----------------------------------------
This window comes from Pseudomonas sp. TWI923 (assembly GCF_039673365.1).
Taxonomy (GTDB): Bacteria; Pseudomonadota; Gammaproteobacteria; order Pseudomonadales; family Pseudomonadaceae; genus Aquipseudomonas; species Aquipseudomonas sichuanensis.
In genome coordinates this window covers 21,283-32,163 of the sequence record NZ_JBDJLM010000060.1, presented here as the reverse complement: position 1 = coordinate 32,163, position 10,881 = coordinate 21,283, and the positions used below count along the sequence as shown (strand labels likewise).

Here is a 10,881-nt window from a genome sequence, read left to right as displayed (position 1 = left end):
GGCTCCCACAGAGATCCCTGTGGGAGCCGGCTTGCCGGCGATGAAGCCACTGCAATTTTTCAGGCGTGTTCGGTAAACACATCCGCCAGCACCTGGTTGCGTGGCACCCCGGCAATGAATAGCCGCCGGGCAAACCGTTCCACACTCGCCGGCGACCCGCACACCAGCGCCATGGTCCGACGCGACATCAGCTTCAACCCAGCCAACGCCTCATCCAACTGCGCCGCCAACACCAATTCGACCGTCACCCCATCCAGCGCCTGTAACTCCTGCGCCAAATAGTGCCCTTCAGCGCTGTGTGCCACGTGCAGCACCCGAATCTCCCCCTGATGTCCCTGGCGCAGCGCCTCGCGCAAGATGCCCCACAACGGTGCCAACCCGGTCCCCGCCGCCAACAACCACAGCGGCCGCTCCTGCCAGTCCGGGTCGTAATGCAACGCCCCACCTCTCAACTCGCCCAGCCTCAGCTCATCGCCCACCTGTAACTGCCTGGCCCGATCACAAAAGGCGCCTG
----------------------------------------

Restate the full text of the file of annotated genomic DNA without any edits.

This window comes from Pseudomonas sp. TWI923 (assembly GCF_039673365.1).
Taxonomy (GTDB): Bacteria; Pseudomonadota; Gammaproteobacteria; order Pseudomonadales; family Pseudomonadaceae; genus Aquipseudomonas; species Aquipseudomonas sichuanensis.
In genome coordinates this window covers 21,283-32,163 of the sequence record NZ_JBDJLM010000060.1, presented here as the reverse complement: position 1 = coordinate 32,163, position 10,881 = coordinate 21,283, and the positions used below count along the sequence as shown (strand labels likewise).

Here is a 10,881-nt window from a genome sequence, read left to right as displayed (position 1 = left end):
GGCTCCCACAGAGATCCCTGTGGGAGCCGGCTTGCCGGCGATGAAGCCACTGCAATTTTTCAGGCGTGTTCGGTAAACACATCCGCCAGCACCTGGTTGCGTGGCACCCCGGCAATGAATAGCCGCCGGGCAAACCGTTCCACACTCGCCGGCGACCCGCACACCAGCGCCATGGTCCGACGCGACATCAGCTTCAACCCAGCCAACGCCTCATCCAACTGCGCCGCCAACACCAATTCGACCGTCACCCCATCCAGCGCCTGTAACTCCTGCGCCAAATAGTGCCCTTCAGCGCTGTGTGCCACGTGCAGCACCCGAATCTCCCCCTGATGTCCCTGGCGCAGCGCCTCGCGCAAGATGCCCCACAACGGTGCCAACCCGGTCCCCGCCGCCAACAACCACAGCGGCCGCTCCTGCCAGTCCGGGTCGTAATGCAACGCCCCACCTCTCAACTCGCCCAGCCTCAGCTCATCGCCCACCTGTAACTGCCTGGCCCGATCACAAAAGGCGCCTG